Secondly, however, quintessential to withholding the adjective ‘Smithian’ is the fact that Manchuria’s agricultural producers did not depend on the market. They were not forced to maximize their price-cost ratios and could ‘afford’ to think in terms of risk aversion. Manchurian peasants did not, to loosely paraphrase Smith, need to continually exert themselves to find out the most advantageous employment for what capital or labor they could command. The reason is simple: they were not, or at least not completely, deprived of means of subsistence. It therefore, according to Isett, need not surprise us that before long in Manchuria, as in most of China Proper, a process of ‘involution’ set in, with labor inputs by households increasing and the productivity of their labor decreasing.

Such a ‘peasant’ strategy of intensifying production as a rule is associated with small farms. In Manchuria, however, at least for Chinese circumstances, plots continued to be fairly big. Again, the broader context has to be taken into account. In the footsteps of Philip Huang, Isett claims that opting for intensification was not just, and not even necessarily, a matter of the land to labor ratio. It also was a result of a specific rationality of the peasant and his household. Overall, peasants tend to not systematically regard extra input of household labor in terms of calculable extra costs. When, as was the case in Manchuria, there simply are no opportunities to earn income outside the household, they are even less likely to behave in a ‘calculating’ way. But that is not all. What according to Isett also played a role, is the fact that, in Manchuria as well as in China, there was no primogeniture. This tended to diminish the size of the existing farms and, with state support, actually precluded the formation of big estates.

In the end, Manchurian peasants were integrated into the market under conditions that facilitated merchant extraction of their surplus instead of promoting ways of increasing their labor productivity. Capital costs were too high for the peasants. Direct investment in agriculture by people with capital was very scarce. The return on their capital was rather unsafe. It was easier to earn money by providing loans to peasants. In contrast to the tiny group of well-informed ‘monopsonistic’ merchants, peasants lacked sufficient knowledge and information to make the most of market conditions. Merchants were increasingly used by government to provide all kinds of services. In return they received significant powers over the market, which further weakened the position of the small producer and made the entire setting in which he operated even less ‘Smithian.’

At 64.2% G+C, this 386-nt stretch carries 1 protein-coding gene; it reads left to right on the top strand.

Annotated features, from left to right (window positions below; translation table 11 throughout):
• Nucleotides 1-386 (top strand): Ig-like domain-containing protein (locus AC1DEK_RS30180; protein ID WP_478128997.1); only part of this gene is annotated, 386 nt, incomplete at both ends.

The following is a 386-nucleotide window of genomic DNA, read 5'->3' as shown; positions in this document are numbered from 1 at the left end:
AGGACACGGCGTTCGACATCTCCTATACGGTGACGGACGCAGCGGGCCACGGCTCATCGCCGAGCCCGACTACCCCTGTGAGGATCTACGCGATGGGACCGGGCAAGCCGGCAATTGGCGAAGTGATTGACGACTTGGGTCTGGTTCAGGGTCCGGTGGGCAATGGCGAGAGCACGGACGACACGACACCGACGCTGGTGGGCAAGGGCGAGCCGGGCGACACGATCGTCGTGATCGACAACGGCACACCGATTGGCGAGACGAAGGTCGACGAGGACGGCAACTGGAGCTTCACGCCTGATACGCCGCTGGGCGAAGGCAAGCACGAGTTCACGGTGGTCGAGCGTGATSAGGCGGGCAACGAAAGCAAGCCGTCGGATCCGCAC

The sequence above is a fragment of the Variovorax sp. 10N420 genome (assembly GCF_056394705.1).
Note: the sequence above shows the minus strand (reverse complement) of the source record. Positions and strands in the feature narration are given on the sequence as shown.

Having read Isett’s book, no one can doubt that in Manchuria, as in China Proper, the elimination of the subsistence peasant ? which Marxist and ‘Marxisant’ historians like Isett and Brenner tend to regard as conditio sine qua non for the emergence of modern, full-blown capitalism ? did not take place. Britain, where the peasantry no longer existed as a major social class, developed in a completely different direction. Just think of its commercial farms whose survival as productive units depended on their success on the market; its massive proletarianization; the very substantial increase of labor productivity in the agricultural sector; the relative decrease of the number of people working in it; and the big increase in specialization. According to Isett, Smithian mercantile capitalism in Britain ‘worked': at the end of the eighteenth century the country still was not even near a Malthusian crisis.

Let us come to a general evaluation and start on the positive notes. Isett is quite explicit, not to say somewhat repetitive, about his goals and results. His description and analysis of developments in Manchuria are detailed, clear and convincing. He clearly is keener on confirming his and Brenner’s points of view than on falsifying them. Reading this book, one would not suspect that ‘the Brenner thesis’ has engendered a fierce ‘Brenner debate.’ All this, however, does not detract from the fact that he clearly shows the existence of major differences between the relations of production and exchange in Britain and in China and offers a sensible explanation for those differences. His claim that the actual development of an economy along Smithian lines requires a very specific and persistent kind of behavior, that of the homo oeconomicus of (neo) classical economics, certainly is to the point. In all these respects Isett’s book simply is a good book.